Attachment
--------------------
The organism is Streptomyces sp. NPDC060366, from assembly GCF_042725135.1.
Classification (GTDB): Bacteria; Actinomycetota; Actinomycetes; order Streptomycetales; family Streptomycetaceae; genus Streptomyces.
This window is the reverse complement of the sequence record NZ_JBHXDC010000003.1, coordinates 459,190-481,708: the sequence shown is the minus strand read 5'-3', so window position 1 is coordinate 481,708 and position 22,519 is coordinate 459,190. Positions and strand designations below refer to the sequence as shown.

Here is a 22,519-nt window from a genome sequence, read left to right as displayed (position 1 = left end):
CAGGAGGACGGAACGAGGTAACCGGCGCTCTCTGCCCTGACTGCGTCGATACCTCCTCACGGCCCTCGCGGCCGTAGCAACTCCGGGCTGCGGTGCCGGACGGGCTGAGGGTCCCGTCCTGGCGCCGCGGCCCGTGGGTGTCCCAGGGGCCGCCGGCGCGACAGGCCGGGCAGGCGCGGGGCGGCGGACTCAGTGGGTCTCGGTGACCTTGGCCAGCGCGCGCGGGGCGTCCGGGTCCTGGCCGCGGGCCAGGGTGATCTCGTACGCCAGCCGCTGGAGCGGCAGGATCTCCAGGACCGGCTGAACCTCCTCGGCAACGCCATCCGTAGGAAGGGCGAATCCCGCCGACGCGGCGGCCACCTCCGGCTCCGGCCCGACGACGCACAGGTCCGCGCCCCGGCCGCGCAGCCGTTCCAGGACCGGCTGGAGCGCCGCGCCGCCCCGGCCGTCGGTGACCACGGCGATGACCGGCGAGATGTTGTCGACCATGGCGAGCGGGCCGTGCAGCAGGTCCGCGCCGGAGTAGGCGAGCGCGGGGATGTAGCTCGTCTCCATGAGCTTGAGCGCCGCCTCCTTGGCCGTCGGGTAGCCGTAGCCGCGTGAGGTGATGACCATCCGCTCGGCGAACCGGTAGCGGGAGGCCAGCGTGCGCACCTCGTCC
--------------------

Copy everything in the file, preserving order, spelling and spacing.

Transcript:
The organism is Streptomyces sp. NPDC060366, from assembly GCF_042725135.1.
Classification (GTDB): Bacteria; Actinomycetota; Actinomycetes; order Streptomycetales; family Streptomycetaceae; genus Streptomyces.
This window is the reverse complement of the sequence record NZ_JBHXDC010000003.1, coordinates 459,190-481,708: the sequence shown is the minus strand read 5'-3', so window position 1 is coordinate 481,708 and position 22,519 is coordinate 459,190. Positions and strand designations below refer to the sequence as shown.

Here is a 22,519-nt window from a genome sequence, read left to right as displayed (position 1 = left end):
CAGGAGGACGGAACGAGGTAACCGGCGCTCTCTGCCCTGACTGCGTCGATACCTCCTCACGGCCCTCGCGGCCGTAGCAACTCCGGGCTGCGGTGCCGGACGGGCTGAGGGTCCCGTCCTGGCGCCGCGGCCCGTGGGTGTCCCAGGGGCCGCCGGCGCGACAGGCCGGGCAGGCGCGGGGCGGCGGACTCAGTGGGTCTCGGTGACCTTGGCCAGCGCGCGCGGGGCGTCCGGGTCCTGGCCGCGGGCCAGGGTGATCTCGTACGCCAGCCGCTGGAGCGGCAGGATCTCCAGGACCGGCTGAACCTCCTCGGCAACGCCATCCGTAGGAAGGGCGAATCCCGCCGACGCGGCGGCCACCTCCGGCTCCGGCCCGACGACGCACAGGTCCGCGCCCCGGCCGCGCAGCCGTTCCAGGACCGGCTGGAGCGCCGCGCCGCCCCGGCCGTCGGTGACCACGGCGATGACCGGCGAGATGTTGTCGACCATGGCGAGCGGGCCGTGCAGCAGGTCCGCGCCGGAGTAGGCGAGCGCGGGGATGTAGCTCGTCTCCATGAGCTTGAGCGCCGCCTCCTTGGCCGTCGGGTAGCCGTAGCCGCGTGAGGTGATGACCATCCGCTCGGCGAACCGGTAGCGGGAGGCCAGCGTGCGCACCTCGTCC